Share this story Share on Facebook icon Share on Twitter icon Share on Pinterest icon Share on Google Plus icon Share on Linked In icon Share via Email icon

3 websites to help put your ancestors' lives in context


None of our ancestors lived in a bubble. Their lives were shaped and even completely changed by the world around them.


By exploring our families’ lives in context family history enthusiasts can enrich their research beyond measure.


Professional researcher Kim Cook shows you how to gain a richer knowledge of your ancestors’ lives by focusing on 5 key research elements, along with a wide range of topics to explore within these core areas, in the June 2019 issue of Family Tree.


Here we select 3 handy websites chosen by Kim – some of them free –  that could help you investigate your families’ experiences in context, providing a deeper level of understanding of the events in their lives.


1) British Newspaper Archive (£)
For violent, accidental, or unexpected deaths, search the British Newspaper Archive online (also at Findmypast) for coroners’ and/or inquest reports. If you suspect an epidemic, bad harvests, or freak weather contributed to the death of an ancestor, check local and regional newspapers for records of such events.


2) Old Maps 

Look for old maps, preferably produced at the time ancestors lived there. You might find a map produced by an early cartographer, and there’s a good chance of finding a tithe map, showing local properties, numbered, with their boundaries and owners. Find the National Tithe Maps collection at TheGenealogist.co.uk (£) or, for London ancestors, try the free Charles Booth's London poverty maps site.


3) The Great Storm 

Extreme weather often caused severe disruption to regional economies. In January 1606/7, what is now recognised as a tsunami raced up the Bristol channel. Floods spread inland as far as 14 miles in Somerset: over 350 miles of coast were breached, 2,000 lives were lost, livestock drowned, and land soured.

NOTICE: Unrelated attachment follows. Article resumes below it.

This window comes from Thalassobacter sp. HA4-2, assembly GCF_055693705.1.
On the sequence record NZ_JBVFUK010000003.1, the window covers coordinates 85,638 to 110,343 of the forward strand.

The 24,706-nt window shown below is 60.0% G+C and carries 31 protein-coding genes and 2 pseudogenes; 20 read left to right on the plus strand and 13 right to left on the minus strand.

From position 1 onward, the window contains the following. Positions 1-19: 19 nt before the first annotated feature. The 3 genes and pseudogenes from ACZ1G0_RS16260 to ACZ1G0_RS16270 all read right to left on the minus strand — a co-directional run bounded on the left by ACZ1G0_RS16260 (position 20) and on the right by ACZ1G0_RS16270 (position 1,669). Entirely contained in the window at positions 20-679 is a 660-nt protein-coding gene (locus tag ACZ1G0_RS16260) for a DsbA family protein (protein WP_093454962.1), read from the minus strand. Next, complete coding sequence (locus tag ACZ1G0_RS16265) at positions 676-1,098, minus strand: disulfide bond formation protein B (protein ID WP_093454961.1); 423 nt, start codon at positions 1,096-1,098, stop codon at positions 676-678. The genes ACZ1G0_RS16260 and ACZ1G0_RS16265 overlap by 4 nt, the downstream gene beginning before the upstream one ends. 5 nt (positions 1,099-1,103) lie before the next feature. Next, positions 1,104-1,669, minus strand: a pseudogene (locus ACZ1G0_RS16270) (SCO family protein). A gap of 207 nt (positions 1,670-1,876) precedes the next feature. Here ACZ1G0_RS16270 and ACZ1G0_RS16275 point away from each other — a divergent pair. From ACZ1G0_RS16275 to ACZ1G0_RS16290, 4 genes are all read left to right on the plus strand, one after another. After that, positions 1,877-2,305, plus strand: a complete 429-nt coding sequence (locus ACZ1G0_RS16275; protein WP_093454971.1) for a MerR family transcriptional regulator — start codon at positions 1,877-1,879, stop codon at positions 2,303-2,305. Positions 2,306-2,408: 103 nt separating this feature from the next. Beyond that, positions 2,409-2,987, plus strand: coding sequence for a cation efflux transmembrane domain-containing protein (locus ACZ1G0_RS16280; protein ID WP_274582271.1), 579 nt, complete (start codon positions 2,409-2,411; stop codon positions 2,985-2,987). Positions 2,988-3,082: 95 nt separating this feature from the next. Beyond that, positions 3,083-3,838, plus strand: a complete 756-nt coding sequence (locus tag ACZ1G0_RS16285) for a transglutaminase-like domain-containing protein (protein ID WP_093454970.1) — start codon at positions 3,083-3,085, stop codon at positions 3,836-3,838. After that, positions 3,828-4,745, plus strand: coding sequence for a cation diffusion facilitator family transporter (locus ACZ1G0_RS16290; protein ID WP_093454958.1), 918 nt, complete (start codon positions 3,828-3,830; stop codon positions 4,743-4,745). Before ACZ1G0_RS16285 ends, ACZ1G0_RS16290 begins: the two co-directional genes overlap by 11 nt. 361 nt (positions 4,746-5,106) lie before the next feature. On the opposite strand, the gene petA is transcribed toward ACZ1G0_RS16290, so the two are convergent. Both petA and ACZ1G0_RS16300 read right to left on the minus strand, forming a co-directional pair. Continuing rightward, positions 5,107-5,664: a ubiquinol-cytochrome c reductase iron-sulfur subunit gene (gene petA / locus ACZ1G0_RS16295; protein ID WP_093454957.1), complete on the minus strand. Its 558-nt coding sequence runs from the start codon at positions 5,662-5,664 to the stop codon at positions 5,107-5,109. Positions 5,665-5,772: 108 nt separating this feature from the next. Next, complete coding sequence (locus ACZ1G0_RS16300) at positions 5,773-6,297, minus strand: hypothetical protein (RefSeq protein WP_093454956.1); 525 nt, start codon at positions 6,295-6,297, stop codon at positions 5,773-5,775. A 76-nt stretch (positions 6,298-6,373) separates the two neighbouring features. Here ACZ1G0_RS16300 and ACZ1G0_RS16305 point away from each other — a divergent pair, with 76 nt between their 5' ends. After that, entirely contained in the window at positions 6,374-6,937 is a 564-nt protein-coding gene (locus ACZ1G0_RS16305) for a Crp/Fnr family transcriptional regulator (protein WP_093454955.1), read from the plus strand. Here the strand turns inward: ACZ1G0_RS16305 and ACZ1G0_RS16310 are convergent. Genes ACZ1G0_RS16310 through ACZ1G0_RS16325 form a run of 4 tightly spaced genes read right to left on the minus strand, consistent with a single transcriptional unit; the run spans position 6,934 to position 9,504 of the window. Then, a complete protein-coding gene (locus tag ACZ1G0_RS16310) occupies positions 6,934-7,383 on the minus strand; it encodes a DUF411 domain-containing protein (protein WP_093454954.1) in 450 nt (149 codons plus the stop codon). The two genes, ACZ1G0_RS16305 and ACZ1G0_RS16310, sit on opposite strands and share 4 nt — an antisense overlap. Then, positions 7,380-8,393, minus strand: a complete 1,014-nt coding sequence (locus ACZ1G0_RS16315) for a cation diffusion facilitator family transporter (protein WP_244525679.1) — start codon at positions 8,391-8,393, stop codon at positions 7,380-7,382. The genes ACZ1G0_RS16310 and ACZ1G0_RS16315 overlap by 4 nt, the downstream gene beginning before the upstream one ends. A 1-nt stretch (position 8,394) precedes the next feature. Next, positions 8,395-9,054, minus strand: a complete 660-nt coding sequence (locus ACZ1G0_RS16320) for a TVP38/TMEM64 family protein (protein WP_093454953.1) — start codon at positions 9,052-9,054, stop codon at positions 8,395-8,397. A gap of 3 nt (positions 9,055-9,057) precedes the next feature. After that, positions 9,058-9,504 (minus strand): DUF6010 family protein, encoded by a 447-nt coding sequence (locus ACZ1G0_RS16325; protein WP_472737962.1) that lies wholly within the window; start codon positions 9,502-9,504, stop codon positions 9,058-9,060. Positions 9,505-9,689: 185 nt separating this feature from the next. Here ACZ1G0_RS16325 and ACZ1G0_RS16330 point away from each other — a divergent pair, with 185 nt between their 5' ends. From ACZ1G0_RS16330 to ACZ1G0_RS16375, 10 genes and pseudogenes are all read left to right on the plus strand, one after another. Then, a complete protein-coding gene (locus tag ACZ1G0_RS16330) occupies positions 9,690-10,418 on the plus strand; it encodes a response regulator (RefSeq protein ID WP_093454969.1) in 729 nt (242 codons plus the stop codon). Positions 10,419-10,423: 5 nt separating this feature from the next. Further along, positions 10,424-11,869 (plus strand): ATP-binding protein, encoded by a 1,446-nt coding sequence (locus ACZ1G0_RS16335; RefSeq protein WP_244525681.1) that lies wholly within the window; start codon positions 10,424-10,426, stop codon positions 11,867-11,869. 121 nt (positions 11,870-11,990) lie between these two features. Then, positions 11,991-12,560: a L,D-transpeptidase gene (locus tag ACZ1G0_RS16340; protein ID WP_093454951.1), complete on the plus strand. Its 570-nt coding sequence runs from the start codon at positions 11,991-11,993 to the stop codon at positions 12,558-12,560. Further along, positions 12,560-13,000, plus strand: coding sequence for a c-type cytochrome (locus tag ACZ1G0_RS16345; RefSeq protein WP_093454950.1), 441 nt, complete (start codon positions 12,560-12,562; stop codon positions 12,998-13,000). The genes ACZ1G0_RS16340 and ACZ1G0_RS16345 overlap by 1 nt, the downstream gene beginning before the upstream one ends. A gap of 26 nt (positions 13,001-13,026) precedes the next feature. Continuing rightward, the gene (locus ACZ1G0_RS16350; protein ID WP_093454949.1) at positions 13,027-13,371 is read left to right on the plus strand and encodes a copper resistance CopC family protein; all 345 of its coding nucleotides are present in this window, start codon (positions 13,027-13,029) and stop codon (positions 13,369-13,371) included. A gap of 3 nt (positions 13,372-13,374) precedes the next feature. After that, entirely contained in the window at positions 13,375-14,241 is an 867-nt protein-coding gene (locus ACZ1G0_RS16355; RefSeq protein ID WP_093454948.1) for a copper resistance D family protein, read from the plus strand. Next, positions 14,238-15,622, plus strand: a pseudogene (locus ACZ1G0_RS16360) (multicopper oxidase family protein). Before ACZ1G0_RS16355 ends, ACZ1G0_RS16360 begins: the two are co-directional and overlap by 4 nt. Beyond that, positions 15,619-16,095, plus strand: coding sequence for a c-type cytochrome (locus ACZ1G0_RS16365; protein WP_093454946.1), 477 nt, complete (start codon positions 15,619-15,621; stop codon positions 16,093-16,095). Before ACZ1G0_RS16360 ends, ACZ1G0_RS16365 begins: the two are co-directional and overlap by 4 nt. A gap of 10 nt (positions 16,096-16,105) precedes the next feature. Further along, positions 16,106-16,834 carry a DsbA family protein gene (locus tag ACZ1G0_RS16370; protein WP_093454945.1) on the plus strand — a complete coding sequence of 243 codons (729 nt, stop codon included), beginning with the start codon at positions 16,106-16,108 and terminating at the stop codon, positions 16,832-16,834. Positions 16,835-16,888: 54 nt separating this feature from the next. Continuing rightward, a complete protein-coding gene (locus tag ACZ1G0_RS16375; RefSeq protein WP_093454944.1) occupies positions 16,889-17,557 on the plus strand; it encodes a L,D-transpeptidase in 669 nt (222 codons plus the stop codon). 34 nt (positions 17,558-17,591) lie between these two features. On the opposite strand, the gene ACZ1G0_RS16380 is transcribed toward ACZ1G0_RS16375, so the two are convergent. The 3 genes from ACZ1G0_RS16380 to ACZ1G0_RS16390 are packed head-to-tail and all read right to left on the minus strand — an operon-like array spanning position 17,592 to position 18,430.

The Great Storm of 1703 saw a series of gales sweep from west to east across southern England and Wales. Daniel Defoe toured England to collect data on the Great Storm, publishing his report in 1804. It is freely available to read at Archive.org and gives a vivid picture of the effects in the devastated regions.


• Read Kim Cook’s article, Putting your family history into context: 5 key research approaches to enrich your genealogy, in the June 2019 issue of Family Tree – get your copy here.


• Check here to find more expert articles listing Useful genealogy websites!


Back to "Useful genealogy websites" Category

30/04/2019 Share this story   Share on Facebook icon Share on Twitter icon Share on Pinterest icon Share on Google Plus icon Share on Linked In icon Share via Email icon

Recent Updates

Image is everything: top tips for bringing your family tree to life

In his latest blog for Family Tree, Paul Chiddicks takes us on a visual tour of the various ways in which you ...

FamilySearch celebrates twenty years of helping people find their ancestors online

On 24 May 1999, FamilySearch revealed its first website. Since then the world of genealogy has changed so ...

Gifts for dads who love family history

Read our handy family history gift guide for this Father's Day ...

DNA health & ancestry test launched

Genealogy company MyHeritage has launched a new DNA test offering comprehensive health reports for conditions ...

Other Articles

114 million European birth, marriage and death (and more!) records added to FindMyPast database

More than 100 million records relating to European family trees have been added to the database of genealogy ...

Explore 300,000 records of masters and apprentices with new Merchant Navy records

TheGenealogist has announced the release of 300,000 records relating to masters and apprentices who served in ...

How to trace your docker ancestors - an expert guide

Do you have an ancestor who was a dock worker? In this expert guide Dr Alex Ombler looks at the different ...

Was your ancestor imprisoned for debt? 146,000 new records available online

The Genealogist has announced the expansion of its Criminal Records collection with the release of over ...